Generally, Bavarian Mountain Hounds are expected to live anywhere from 10-12 years.
As an energetic breed, Bavarian Mountain Hounds require plenty of exercise. Budget at least two hours per day, perhaps by taking him for a walk in the morning and out to play in the evening.
Bavarian Mountain Hounds are generally healthy, but they are prone to a few common health issues, including:
This breed is not well-adapted to urban life and will be much happier and healthier in a rural home where it can roam and play as it pleases. Most Bavarian Mountain Hounds are used by game wardens and are prized for their hunting abilities.
A fully-grown Bavarian Mountain Hound should be fed 2.5 to 4 cups of high-quality dog food every day, divided into two meals. Adjust as necessary to promote good health and to prevent overfeeding.
Bavarian Mountain Hounds are easy to maintain and require little grooming thanks to their short coats of fur. Endeavour to brush them at least once a week and to wash them regularly if they’ve been playing outdoors or in the water.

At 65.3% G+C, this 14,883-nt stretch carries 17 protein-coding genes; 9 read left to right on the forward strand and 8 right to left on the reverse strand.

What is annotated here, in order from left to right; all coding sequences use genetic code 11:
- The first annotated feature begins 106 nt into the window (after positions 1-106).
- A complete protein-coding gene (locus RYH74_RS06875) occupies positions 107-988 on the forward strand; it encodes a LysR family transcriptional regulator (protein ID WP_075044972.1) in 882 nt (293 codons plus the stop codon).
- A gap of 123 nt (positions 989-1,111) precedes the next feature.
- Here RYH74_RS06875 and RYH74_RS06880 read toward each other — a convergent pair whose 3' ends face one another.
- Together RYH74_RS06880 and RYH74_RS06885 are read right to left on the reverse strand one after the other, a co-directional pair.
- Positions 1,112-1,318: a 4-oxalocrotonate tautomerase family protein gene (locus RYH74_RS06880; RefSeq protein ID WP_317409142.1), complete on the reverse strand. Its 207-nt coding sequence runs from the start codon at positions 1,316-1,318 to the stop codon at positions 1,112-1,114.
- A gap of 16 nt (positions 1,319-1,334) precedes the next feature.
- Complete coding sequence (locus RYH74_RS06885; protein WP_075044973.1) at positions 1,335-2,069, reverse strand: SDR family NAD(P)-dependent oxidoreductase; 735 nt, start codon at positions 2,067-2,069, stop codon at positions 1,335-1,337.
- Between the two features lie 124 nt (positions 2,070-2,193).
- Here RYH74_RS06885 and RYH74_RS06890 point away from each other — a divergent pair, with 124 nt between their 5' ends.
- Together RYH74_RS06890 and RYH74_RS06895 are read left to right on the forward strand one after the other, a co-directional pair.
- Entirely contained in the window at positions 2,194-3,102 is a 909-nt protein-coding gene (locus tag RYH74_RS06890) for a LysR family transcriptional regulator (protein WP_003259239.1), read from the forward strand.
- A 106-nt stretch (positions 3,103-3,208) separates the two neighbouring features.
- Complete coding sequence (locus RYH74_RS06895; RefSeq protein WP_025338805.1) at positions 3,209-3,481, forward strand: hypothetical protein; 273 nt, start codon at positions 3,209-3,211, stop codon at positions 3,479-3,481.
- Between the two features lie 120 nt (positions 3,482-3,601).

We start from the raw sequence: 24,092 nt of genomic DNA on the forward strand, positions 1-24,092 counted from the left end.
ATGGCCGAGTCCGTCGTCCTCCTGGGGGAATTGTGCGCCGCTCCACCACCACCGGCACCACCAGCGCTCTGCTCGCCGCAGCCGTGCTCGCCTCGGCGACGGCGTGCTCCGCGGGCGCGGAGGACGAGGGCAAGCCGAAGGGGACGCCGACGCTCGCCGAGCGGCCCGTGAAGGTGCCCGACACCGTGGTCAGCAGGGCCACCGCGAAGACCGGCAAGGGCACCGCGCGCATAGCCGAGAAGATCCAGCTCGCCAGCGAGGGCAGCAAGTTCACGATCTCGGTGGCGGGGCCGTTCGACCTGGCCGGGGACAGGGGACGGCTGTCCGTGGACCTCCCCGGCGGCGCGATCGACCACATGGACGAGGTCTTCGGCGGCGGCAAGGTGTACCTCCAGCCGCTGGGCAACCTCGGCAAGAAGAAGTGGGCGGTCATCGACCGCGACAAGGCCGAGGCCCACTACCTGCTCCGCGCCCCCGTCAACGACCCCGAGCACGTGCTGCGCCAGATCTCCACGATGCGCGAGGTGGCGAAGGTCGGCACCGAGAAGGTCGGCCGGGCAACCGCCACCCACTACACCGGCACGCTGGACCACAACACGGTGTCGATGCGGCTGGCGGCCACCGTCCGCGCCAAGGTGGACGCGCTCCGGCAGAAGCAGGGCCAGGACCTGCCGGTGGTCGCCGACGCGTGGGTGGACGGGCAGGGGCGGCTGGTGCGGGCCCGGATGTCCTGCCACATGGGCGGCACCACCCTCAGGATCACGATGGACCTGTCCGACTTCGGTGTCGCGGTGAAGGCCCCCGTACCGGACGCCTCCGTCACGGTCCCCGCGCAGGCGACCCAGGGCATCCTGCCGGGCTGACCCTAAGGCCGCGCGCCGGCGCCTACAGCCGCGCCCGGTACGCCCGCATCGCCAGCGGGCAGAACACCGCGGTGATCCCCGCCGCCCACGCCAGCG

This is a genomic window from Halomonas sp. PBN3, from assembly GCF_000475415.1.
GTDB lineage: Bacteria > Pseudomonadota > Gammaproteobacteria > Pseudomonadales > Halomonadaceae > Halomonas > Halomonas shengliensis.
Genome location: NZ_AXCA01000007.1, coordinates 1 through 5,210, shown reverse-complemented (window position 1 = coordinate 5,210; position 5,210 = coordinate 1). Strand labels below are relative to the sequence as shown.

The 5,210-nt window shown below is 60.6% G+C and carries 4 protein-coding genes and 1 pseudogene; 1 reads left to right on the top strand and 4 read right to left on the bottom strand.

This breed doesn’t shed much since its coat of fur is short and dense.
As a rough guide in pricing: Cost to buy: roughly £500-700 for a well-bred Bavarian Mountain Hound puppy Other costs (Vet, Food etc): £150-190 per month
You can read our general buying guide here, with the most important thing being going to view your Bavarian Mountain Hound puppy, seeing it with its mother, and checking the quality of the breeder. More specifically, here is some Bavarian Mountain Hound puppy buying advice:
This breed is quite rare in the UK and as such the approximate costs of purchasing one can vary widely. More importantly, prospective buyers should be aware that long waiting periods may be necessary in order to acquire a well-bred puppy from a reputable dealer.
As previously mentioned, Bavarian Mountain Hounds need to respect authority in order to remain obedient. Puppies that appear too shy or that display signs of aggression should be avoided since these behaviours may be exacerbated as they grow older.
A big thank you to the following sources who helped to shape this article: Bavarian Mountain Hound Society of Great Britain: https://www.bmhs.org.uk/rescue.html Kennel Club of Great Britain: https://www.thekennelclub.org.uk/services/public/breed/display.aspx?id=1117 UK Dog Trust: https://www.dogstrust.org.uk/ Blue Cross: https://www.bluecross.org.uk/rehome-pet Federation Cynologique Internationale: https://www.fci.be/Nomenclature/Standards/217g06-en.pdf